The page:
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Victim 6 sues Penn State, Sandusky, his charity

Victim 6 sues Penn State, Sandusky, his charity

HARRISBURG, Pa. (AP) A young man who testified at a child sex abuse trial last summer that former Penn State assistant football coach Jerry Sandusky tickled and grabbed him in a campus shower in 1998 sued him, his charity and the university on Tuesday.

The man, previously described as Victim 6 in court papers, filed the federal lawsuit in Philadelphia as John Doe 6, claiming that Sandusky's behavior was ``ratified'' by The Second Mile charity and Penn State and that the organizations acted with reckless indifference to his rights. He is seeking at least $75,000 in damages.

The lawsuit alleges that Penn State intentionally didn't oversee Sandusky properly and failed to report him to authorities when he was suspected of abusing children, allowing him to commit ``his criminally outrageous and depraved acts.''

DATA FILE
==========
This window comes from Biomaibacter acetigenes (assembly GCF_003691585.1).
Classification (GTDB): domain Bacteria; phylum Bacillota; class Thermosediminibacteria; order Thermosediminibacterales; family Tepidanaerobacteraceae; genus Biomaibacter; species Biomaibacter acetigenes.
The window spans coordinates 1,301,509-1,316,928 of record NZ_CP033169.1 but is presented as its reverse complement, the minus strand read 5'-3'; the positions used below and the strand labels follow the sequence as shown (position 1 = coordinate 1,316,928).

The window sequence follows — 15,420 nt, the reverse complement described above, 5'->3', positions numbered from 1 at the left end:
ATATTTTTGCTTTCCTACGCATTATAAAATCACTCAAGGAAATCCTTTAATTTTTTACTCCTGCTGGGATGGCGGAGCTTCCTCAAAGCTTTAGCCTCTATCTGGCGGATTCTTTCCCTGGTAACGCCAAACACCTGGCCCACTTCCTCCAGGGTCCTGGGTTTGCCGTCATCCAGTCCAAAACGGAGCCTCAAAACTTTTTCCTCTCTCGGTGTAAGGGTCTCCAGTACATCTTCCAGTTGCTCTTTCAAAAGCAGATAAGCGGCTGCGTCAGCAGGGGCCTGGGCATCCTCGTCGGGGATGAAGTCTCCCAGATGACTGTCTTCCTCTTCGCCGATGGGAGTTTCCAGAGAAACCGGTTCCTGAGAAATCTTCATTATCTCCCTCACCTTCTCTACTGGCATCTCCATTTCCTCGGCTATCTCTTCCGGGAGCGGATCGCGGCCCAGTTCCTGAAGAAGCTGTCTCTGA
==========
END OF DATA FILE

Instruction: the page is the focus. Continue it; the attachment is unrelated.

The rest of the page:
It claims Penn State and The Second Mile ``turned a blind eye to Sandusky's sexual exploitation'' of children and ``fostered a culture and/or code of silence'' that kept abuse allegations from being reported.

The lawsuit says Sandusky used The Second Mile, which he founded in the 1970s, as a ```hunting ground' for victims of his perverted desire to sexually abuse minor boys.'' The charity, in an email from official David Woodle, said it would respond to the lawsuit ``through the legal process.''

Penn State declined to comment on Tuesday. Messages left for Sandusky's civil lawyers in New Jersey were not immediately returned.

Victim 6 testified Sandusky called himself ``the Tickle Monster'' and grabbed the then-11-year-old boy inside a university shower, saying he was going to squeeze his guts out. He said Sandusky also grabbed him and lifted him to the shower head to rinse soap from his hair.